On Saturday there was an Elgie Picnic near us. It was a reunion for descendants of William Elgie, the first miller in Guelph Ontario circa 1832. My husband is a descendant. We couldn't attend the picnic but we invited two of our "cousins" to our home afterwards.
Diane (from Texas) and Mary Anne (from Ontario) joined us for dinner and long talks about all things Elgie! We pored over their binders of information on Elgie ancestors. My husband's mother joined us to share her memories of her grandfather who was yet another William Elgie. We spent several hours happily reading each other's notes and sharing stories.
We showed them our Elgie photographs, and then the surprise - we pulled out our newspaper clippings that my husband's great-aunt clipped and saved during the 1950s. The clippings were stories and photos from a local newspaper and involved all her Elgie relatives. What a wonderful treasure trove!
Diane's eyes lit up because she is the unofficial compiler of all Elgie information. Diane does an amazing job of gathering and organizing all the Elgie material that others send her (and that she finds in her own research). After compiling all the data, she makes sure every Elgie descendant knows about it by publishing it on a website. Information on living people is always omitted.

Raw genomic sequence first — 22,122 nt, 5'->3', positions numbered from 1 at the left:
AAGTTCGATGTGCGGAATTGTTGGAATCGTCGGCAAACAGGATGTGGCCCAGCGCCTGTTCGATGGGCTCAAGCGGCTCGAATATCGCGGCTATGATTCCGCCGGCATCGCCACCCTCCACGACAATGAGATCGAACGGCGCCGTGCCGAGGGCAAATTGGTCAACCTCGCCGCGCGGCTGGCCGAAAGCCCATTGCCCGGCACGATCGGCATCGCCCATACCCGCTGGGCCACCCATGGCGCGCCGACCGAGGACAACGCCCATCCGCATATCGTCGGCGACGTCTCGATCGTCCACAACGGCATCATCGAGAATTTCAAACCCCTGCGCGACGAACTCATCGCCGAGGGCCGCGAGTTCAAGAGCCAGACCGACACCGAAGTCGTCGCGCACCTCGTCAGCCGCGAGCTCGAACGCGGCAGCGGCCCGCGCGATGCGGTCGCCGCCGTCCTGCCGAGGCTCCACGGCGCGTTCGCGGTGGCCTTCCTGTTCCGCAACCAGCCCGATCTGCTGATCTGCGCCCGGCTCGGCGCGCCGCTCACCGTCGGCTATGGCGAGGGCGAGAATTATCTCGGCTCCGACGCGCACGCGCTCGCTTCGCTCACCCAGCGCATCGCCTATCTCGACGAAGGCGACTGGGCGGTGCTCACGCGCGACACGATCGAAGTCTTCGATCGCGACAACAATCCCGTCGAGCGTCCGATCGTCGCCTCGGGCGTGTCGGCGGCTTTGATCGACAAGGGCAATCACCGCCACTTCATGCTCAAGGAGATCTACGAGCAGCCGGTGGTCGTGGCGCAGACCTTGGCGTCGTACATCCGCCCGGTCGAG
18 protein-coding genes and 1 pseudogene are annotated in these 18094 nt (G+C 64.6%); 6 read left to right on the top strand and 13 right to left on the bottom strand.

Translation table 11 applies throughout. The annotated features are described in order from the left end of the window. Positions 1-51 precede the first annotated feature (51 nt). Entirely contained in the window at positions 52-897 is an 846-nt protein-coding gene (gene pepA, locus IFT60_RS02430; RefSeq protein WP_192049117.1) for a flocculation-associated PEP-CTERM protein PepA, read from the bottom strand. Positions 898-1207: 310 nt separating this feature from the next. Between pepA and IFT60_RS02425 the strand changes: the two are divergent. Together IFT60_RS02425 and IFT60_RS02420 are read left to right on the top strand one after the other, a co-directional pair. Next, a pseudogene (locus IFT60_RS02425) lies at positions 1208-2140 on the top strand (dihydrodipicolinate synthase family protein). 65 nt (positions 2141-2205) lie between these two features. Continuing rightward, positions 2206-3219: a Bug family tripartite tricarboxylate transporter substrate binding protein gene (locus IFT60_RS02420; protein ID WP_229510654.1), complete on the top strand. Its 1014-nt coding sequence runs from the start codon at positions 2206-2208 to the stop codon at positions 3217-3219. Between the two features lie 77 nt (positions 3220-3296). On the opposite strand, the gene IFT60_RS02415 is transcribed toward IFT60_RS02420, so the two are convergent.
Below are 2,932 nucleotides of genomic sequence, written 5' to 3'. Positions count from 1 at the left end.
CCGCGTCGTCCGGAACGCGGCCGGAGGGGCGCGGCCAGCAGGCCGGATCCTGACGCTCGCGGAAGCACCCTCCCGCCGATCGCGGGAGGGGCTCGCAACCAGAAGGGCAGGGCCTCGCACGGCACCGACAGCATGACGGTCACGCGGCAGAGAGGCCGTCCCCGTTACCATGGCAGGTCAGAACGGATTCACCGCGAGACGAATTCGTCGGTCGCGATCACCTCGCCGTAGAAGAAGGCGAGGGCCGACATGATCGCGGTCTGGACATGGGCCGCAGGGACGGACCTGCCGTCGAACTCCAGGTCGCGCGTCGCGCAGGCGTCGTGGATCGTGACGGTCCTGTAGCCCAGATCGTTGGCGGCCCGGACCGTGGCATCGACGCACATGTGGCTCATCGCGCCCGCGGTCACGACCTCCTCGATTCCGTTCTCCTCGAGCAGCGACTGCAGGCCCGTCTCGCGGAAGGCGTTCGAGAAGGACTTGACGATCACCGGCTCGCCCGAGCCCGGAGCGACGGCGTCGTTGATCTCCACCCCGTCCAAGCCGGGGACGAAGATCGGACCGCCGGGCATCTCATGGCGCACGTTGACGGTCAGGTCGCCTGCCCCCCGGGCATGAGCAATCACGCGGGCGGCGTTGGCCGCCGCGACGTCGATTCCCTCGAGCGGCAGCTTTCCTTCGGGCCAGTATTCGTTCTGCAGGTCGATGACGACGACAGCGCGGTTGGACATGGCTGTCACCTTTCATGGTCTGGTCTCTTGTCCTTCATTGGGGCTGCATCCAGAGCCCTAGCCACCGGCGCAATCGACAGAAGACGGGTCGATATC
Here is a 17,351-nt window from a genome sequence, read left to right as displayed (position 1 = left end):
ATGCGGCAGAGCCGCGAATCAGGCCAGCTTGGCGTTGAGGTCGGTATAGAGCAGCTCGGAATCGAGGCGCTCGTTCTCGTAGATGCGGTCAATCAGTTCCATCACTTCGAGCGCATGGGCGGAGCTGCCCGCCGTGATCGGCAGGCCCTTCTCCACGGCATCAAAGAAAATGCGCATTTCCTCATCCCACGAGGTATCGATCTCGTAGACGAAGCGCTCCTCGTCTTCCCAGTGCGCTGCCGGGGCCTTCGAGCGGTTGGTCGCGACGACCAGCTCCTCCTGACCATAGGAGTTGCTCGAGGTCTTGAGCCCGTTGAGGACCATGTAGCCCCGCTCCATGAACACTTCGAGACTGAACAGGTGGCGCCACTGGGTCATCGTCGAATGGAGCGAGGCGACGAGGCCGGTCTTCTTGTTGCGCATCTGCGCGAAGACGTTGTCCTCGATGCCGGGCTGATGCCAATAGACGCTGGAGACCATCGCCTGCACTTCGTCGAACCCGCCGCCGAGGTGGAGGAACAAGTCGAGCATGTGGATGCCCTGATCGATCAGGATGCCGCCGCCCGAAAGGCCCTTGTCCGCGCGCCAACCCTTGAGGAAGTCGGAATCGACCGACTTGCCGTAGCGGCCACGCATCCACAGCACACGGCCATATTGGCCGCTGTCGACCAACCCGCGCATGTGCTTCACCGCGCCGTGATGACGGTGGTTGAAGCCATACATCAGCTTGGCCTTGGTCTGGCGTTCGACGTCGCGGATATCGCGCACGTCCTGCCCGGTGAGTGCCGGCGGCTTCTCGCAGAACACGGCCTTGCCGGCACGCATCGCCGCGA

Diane and Mary Ann quickly sorted the newspaper clippings into two piles - one with all new data which my husband offered to scan and email to Diane. The other much smaller pile was information already known to them. Watching Diane's joy at finding this treasure which had been in my husband's filing cabinet for many years, it struck me that all genealogists need to go through their papers and share what they have hidden away! What better way to ensure that these treasures don't get tossed out or forgotten.